The music started around 9:30, The High-Strung String Band went on, made up of four members, a guitar player who sang main vocals as well as played the harmonica, a stand up bass player who also sang, a banjo player who played mandolin on a few songs who also sang, and a woman fiddle player who sang. This being a bluegrass band which is composed of these members has a predictable sound. They did not, however, simply follow these conventions. For instance, they played slower instead of the normal fast paced tempo found in country bluegrass. They started with only a small crowd in front of the stage. Soon this grew to a much larger crowd on the floor, and the band fed off of the noticeably growing excitement. They played a type of bluegrass mixed with country blues that was a slower type of bluegrass, however when the crowd started to build and got more excited the band began to play faster songs. The opening band played until about 11:15 and a noticeably long 45 minutes later Wookiefoot came on stage. It was very clear that the crowd was really there to see them. Everyone that was still sitting off to the side came to the floor. Wookiefoot has a fairly large stage presence; simply because of the large number of members the band is composed. Wookiefoot is made up of 10 people, two guitar players (one of whom plays the hand drum), a bassist, a keyboard player, a drummer, a saxophone player who plays flute as well, one male vocalist and three female back-up singers. They play a very interactive and exciting show, with a lot of fun songs. They would play a song and once they arrived at the bridge or chorus they would play it over and over, incorporating improvisation. They had a generally upbeat, engaging sound. The crowd was easily able, and very encouraged, to join in a sing with the band. Wookiefoot plays a with simple and fairly conventional jam band style. They have mostly very cheerful songs, with a few ironic amusing ones as well. In between songs they would engage the crowd, ask what they wanted to hear, and just have a fun with them. No matter what was going on the crowd was engaged in the performance and was able to connect with the band. This engaging with the crowd is clearly what Wookiefoot is attempting to do with their music.
Another defining attribute of Wookiefoot is their liberal values; these views are shared by close to everyone at their shows. A lot of the talking that the performers engaged in was surrounding politics and the current government situation. The concert was on the same day as the presidential debates, September 26th, and there was plenty of mention of them. It was obvious which side the band, and the audience, was on. This is the case with many bands these days. However, Wookiefoot is very engaged with politics and political causes. For instance, they played many times in protest of the RNC and have participated in other types of politically driven concerts. This was a way in which the performers could share their views, and in doing this they built a community relationship between all the audience members and themselves. This sense of community was clear afterward because Wookiefoot, being a local band, took time to linger with the audience after the show.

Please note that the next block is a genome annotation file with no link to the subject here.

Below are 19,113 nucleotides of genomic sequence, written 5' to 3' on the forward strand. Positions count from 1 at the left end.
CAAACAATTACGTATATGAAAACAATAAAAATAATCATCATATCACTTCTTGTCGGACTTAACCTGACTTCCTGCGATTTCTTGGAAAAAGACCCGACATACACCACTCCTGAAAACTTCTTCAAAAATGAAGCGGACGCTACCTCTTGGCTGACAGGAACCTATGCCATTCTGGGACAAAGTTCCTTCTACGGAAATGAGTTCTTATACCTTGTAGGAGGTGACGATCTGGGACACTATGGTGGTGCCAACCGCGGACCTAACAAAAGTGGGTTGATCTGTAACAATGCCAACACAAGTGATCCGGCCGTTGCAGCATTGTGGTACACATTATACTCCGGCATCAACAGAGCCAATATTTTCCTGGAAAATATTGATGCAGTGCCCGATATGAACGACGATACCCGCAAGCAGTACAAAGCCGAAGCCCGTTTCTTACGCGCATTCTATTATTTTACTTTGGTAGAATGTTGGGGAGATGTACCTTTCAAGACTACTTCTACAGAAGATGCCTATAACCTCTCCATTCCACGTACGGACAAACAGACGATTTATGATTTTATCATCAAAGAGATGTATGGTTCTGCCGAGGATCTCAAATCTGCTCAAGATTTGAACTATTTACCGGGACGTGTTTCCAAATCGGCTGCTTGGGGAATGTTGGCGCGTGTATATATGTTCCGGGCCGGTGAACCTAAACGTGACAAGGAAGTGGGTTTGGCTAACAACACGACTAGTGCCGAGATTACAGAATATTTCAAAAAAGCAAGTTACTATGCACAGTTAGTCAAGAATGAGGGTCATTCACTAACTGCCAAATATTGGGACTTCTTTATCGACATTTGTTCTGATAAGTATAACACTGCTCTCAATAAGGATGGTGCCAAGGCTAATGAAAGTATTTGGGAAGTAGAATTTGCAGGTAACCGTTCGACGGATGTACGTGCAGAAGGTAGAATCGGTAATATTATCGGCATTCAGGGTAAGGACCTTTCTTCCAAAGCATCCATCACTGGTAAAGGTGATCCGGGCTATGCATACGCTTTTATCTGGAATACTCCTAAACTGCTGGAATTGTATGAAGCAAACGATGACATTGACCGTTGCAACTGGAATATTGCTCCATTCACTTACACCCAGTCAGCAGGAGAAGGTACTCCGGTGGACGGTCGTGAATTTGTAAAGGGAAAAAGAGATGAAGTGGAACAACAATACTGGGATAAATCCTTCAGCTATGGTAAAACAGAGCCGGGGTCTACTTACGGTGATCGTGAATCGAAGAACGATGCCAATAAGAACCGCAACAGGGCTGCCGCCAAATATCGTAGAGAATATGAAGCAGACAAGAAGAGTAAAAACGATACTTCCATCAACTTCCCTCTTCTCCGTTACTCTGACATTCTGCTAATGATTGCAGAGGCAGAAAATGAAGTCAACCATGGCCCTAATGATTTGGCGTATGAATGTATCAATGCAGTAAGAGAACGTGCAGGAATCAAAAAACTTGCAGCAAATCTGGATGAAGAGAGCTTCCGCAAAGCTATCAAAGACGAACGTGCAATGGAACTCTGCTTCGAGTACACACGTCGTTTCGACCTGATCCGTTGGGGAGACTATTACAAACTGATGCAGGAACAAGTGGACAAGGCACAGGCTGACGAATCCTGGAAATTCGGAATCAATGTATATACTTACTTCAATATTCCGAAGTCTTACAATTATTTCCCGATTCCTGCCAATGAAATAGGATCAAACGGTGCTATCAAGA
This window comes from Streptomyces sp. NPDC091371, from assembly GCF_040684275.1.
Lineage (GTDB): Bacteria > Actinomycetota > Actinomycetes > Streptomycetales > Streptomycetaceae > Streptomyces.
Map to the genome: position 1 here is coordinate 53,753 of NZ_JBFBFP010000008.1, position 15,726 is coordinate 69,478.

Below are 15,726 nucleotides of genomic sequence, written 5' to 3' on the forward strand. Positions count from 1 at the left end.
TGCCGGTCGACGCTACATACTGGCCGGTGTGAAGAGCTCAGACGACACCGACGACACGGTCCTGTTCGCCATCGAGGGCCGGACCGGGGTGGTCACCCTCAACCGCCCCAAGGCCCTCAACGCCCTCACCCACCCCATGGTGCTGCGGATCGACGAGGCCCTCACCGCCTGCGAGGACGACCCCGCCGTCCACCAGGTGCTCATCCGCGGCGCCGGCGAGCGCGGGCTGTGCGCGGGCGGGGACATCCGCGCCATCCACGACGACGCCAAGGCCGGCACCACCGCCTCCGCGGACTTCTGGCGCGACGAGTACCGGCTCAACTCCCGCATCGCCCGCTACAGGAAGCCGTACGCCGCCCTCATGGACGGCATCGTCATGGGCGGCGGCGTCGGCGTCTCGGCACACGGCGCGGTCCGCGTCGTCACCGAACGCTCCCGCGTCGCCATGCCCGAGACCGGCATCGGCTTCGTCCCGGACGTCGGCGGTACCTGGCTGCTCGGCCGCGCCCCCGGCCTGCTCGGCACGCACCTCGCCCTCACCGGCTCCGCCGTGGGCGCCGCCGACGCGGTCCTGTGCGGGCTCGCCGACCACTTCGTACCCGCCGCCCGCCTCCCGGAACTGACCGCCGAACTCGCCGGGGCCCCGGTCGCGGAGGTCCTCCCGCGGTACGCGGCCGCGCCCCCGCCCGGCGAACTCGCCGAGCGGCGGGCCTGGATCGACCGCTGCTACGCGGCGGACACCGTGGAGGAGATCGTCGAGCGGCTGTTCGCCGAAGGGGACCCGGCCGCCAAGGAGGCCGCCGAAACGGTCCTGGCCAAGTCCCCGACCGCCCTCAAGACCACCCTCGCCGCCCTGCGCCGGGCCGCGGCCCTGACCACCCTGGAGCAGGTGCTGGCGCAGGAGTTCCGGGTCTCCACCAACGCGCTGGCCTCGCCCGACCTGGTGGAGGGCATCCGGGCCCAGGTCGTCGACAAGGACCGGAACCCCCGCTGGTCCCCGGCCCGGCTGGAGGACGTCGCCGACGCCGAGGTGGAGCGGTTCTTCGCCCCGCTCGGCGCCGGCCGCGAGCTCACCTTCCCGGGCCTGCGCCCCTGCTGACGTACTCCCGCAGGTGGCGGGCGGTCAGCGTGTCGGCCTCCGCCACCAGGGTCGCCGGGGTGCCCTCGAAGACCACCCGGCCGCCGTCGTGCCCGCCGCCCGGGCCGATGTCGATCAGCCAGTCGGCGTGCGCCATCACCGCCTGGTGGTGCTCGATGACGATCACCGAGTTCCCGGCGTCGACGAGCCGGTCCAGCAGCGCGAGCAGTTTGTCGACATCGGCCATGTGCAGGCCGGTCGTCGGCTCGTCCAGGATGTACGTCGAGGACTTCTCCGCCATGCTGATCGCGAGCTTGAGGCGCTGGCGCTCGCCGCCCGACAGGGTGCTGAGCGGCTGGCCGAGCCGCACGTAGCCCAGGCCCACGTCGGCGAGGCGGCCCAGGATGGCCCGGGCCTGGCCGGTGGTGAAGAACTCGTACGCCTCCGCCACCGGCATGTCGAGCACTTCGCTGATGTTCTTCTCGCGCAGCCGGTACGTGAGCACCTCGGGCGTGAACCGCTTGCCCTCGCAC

This sense of community was exactly what Wookiefoot, The High-Strung String Band, and the audience wanted to get out of the show. Everyone there, from when the doors opened, was attempting to make new friends, and have fun with everyone around them. When the concert was actually going on you could feel yourself letting go and becoming a part of something larger then yourself. This was especially evident when you would see someone who didnâ€™t look like they belonged be engaged by the people around them. For instance there was a group of four older women, around 45 years old, who looked like they had decided to have a fun night out with the girls. Audience members around them would try to dance with them and have fun with them. It was fun to see them go along with it and soon they seemed liked they belonged all along.
The fan base of Wookiefoot is primarily younger people, who have a more liberal view point. However, at this show I saw people from many backgrounds and of many different ages have a great night. There were people from 18 to 45 years old and every age in between. The differences in the lives these people lead outside the concert were sometimes very clear: college students, young businessmen, middle aged couples, and hippies who didnâ€™t have a care in the world all made up the audience of the show.
In the beginning of the event most people were excited, and were talking within their group of friends. However, by the end of the concert, when everyone was heading out of the venue everyone was talking and interacting with each other. It was very interesting to see people that would probably not interact, let alone converse, with one another be talking and hanging out with one another by the end of the show. Jam band shows are able to do this because of the type of music they play, and the fact that they have so much fun on stage it spreads to the crowd.